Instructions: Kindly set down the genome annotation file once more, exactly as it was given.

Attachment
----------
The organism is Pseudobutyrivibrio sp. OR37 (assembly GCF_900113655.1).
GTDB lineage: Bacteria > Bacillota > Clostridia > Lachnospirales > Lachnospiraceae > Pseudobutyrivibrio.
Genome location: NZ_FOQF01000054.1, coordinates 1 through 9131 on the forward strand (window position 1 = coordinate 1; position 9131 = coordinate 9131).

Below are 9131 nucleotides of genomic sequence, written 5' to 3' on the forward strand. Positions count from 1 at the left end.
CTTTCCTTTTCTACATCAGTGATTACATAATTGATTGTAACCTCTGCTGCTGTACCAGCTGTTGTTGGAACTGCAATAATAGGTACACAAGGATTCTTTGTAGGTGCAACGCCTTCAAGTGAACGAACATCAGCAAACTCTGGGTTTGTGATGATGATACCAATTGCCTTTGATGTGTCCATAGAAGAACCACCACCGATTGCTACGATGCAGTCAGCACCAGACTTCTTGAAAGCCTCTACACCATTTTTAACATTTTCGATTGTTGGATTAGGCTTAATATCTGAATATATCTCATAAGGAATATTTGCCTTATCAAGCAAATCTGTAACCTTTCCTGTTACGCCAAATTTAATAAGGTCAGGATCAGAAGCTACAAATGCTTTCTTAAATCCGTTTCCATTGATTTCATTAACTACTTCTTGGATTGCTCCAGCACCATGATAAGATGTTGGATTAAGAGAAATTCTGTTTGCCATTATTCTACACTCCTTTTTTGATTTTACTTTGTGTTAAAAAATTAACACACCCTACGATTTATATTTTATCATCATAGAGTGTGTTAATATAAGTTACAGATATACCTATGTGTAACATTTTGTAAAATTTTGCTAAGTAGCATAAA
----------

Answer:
The organism is Pseudobutyrivibrio sp. OR37 (assembly GCF_900113655.1).
GTDB lineage: Bacteria > Bacillota > Clostridia > Lachnospirales > Lachnospiraceae > Pseudobutyrivibrio.
Genome location: NZ_FOQF01000054.1, coordinates 1 through 9131 on the forward strand (window position 1 = coordinate 1; position 9131 = coordinate 9131).

Below are 9131 nucleotides of genomic sequence, written 5' to 3' on the forward strand. Positions count from 1 at the left end.
CTTTCCTTTTCTACATCAGTGATTACATAATTGATTGTAACCTCTGCTGCTGTACCAGCTGTTGTTGGAACTGCAATAATAGGTACACAAGGATTCTTTGTAGGTGCAACGCCTTCAAGTGAACGAACATCAGCAAACTCTGGGTTTGTGATGATGATACCAATTGCCTTTGATGTGTCCATAGAAGAACCACCACCGATTGCTACGATGCAGTCAGCACCAGACTTCTTGAAAGCCTCTACACCATTTTTAACATTTTCGATTGTTGGATTAGGCTTAATATCTGAATATATCTCATAAGGAATATTTGCCTTATCAAGCAAATCTGTAACCTTTCCTGTTACGCCAAATTTAATAAGGTCAGGATCAGAAGCTACAAATGCTTTCTTAAATCCGTTTCCATTGATTTCATTAACTACTTCTTGGATTGCTCCAGCACCATGATAAGATGTTGGATTAAGAGAAATTCTGTTTGCCATTATTCTACACTCCTTTTTTGATTTTACTTTGTGTTAAAAAATTAACACACCCTACGATTTATATTTTATCATCATAGAGTGTGTTAATATAAGTTACAGATATACCTATGTGTAACATTTTGTAAAATTTTGCTAAGTAGCATAAA